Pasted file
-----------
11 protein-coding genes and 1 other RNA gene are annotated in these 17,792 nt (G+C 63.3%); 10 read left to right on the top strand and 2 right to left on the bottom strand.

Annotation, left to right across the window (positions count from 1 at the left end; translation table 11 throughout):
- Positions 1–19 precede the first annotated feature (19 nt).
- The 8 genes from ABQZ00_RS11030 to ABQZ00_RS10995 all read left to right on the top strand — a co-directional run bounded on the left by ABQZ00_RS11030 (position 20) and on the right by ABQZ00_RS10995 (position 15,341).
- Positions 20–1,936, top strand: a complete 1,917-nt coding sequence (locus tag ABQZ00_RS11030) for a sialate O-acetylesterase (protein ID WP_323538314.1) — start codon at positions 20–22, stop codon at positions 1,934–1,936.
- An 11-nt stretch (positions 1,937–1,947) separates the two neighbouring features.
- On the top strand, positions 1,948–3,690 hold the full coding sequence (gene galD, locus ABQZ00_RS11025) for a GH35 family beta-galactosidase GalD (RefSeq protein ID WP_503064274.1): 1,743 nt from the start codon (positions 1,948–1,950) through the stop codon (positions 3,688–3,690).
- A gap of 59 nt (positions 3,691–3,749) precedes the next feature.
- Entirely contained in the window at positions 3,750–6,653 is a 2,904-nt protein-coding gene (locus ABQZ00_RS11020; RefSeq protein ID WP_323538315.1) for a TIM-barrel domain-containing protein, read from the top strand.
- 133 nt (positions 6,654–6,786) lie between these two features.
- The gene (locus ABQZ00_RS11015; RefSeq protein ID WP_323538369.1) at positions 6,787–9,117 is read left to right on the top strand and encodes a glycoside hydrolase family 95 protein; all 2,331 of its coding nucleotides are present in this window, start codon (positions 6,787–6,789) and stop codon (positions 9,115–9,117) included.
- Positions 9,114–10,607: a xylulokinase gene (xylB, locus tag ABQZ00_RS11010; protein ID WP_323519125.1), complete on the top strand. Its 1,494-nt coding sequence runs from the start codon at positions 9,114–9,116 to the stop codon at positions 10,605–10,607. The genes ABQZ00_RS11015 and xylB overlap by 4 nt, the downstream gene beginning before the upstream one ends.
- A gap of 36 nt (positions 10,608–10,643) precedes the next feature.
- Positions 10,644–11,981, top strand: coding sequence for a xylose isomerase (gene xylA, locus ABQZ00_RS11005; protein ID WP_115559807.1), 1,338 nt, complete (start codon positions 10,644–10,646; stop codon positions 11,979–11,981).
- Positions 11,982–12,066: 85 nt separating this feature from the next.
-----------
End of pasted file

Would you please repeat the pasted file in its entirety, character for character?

11 protein-coding genes and 1 other RNA gene are annotated in these 17,792 nt (G+C 63.3%); 10 read left to right on the top strand and 2 right to left on the bottom strand.

Annotation, left to right across the window (positions count from 1 at the left end; translation table 11 throughout):
- Positions 1–19 precede the first annotated feature (19 nt).
- The 8 genes from ABQZ00_RS11030 to ABQZ00_RS10995 all read left to right on the top strand — a co-directional run bounded on the left by ABQZ00_RS11030 (position 20) and on the right by ABQZ00_RS10995 (position 15,341).
- Positions 20–1,936, top strand: a complete 1,917-nt coding sequence (locus tag ABQZ00_RS11030) for a sialate O-acetylesterase (protein ID WP_323538314.1) — start codon at positions 20–22, stop codon at positions 1,934–1,936.
- An 11-nt stretch (positions 1,937–1,947) separates the two neighbouring features.
- On the top strand, positions 1,948–3,690 hold the full coding sequence (gene galD, locus ABQZ00_RS11025) for a GH35 family beta-galactosidase GalD (RefSeq protein ID WP_503064274.1): 1,743 nt from the start codon (positions 1,948–1,950) through the stop codon (positions 3,688–3,690).
- A gap of 59 nt (positions 3,691–3,749) precedes the next feature.
- Entirely contained in the window at positions 3,750–6,653 is a 2,904-nt protein-coding gene (locus ABQZ00_RS11020; RefSeq protein ID WP_323538315.1) for a TIM-barrel domain-containing protein, read from the top strand.
- 133 nt (positions 6,654–6,786) lie between these two features.
- The gene (locus ABQZ00_RS11015; RefSeq protein ID WP_323538369.1) at positions 6,787–9,117 is read left to right on the top strand and encodes a glycoside hydrolase family 95 protein; all 2,331 of its coding nucleotides are present in this window, start codon (positions 6,787–6,789) and stop codon (positions 9,115–9,117) included.
- Positions 9,114–10,607: a xylulokinase gene (xylB, locus tag ABQZ00_RS11010; protein ID WP_323519125.1), complete on the top strand. Its 1,494-nt coding sequence runs from the start codon at positions 9,114–9,116 to the stop codon at positions 10,605–10,607. The genes ABQZ00_RS11015 and xylB overlap by 4 nt, the downstream gene beginning before the upstream one ends.
- A gap of 36 nt (positions 10,608–10,643) precedes the next feature.
- Positions 10,644–11,981, top strand: coding sequence for a xylose isomerase (gene xylA, locus ABQZ00_RS11005; protein ID WP_115559807.1), 1,338 nt, complete (start codon positions 10,644–10,646; stop codon positions 11,979–11,981).
- Positions 11,982–12,066: 85 nt separating this feature from the next.